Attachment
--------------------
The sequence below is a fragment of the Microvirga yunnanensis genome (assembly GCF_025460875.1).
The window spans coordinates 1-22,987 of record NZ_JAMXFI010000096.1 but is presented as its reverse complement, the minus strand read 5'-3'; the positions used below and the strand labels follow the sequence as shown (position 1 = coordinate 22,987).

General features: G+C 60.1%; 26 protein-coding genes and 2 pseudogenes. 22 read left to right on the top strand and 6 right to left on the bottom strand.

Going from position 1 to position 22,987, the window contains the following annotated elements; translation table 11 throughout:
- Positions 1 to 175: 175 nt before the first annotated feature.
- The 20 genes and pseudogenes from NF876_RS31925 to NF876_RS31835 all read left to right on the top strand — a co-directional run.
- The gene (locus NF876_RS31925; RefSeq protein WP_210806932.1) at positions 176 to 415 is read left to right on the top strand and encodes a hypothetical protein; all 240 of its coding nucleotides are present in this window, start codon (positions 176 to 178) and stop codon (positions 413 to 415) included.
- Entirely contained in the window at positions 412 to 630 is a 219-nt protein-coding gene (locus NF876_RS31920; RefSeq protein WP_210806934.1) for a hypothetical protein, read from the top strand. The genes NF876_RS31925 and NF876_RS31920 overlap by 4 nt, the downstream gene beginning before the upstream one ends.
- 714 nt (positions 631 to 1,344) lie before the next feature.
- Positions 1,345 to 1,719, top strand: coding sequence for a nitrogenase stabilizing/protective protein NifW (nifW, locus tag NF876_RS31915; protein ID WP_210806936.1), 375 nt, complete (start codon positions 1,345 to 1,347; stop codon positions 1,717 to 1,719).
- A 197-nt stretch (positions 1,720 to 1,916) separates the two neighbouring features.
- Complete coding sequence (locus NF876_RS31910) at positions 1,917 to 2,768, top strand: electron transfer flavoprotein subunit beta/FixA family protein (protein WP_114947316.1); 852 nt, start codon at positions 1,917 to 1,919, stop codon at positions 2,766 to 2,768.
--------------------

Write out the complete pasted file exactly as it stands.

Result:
The sequence below is a fragment of the Microvirga yunnanensis genome (assembly GCF_025460875.1).
The window spans coordinates 1-22,987 of record NZ_JAMXFI010000096.1 but is presented as its reverse complement, the minus strand read 5'-3'; the positions used below and the strand labels follow the sequence as shown (position 1 = coordinate 22,987).

General features: G+C 60.1%; 26 protein-coding genes and 2 pseudogenes. 22 read left to right on the top strand and 6 right to left on the bottom strand.

Going from position 1 to position 22,987, the window contains the following annotated elements; translation table 11 throughout:
- Positions 1 to 175: 175 nt before the first annotated feature.
- The 20 genes and pseudogenes from NF876_RS31925 to NF876_RS31835 all read left to right on the top strand — a co-directional run.
- The gene (locus NF876_RS31925; RefSeq protein WP_210806932.1) at positions 176 to 415 is read left to right on the top strand and encodes a hypothetical protein; all 240 of its coding nucleotides are present in this window, start codon (positions 176 to 178) and stop codon (positions 413 to 415) included.
- Entirely contained in the window at positions 412 to 630 is a 219-nt protein-coding gene (locus NF876_RS31920; RefSeq protein WP_210806934.1) for a hypothetical protein, read from the top strand. The genes NF876_RS31925 and NF876_RS31920 overlap by 4 nt, the downstream gene beginning before the upstream one ends.
- 714 nt (positions 631 to 1,344) lie before the next feature.
- Positions 1,345 to 1,719, top strand: coding sequence for a nitrogenase stabilizing/protective protein NifW (nifW, locus tag NF876_RS31915; protein ID WP_210806936.1), 375 nt, complete (start codon positions 1,345 to 1,347; stop codon positions 1,717 to 1,719).
- A 197-nt stretch (positions 1,720 to 1,916) separates the two neighbouring features.
- Complete coding sequence (locus NF876_RS31910) at positions 1,917 to 2,768, top strand: electron transfer flavoprotein subunit beta/FixA family protein (protein WP_114947316.1); 852 nt, start codon at positions 1,917 to 1,919, stop codon at positions 2,766 to 2,768.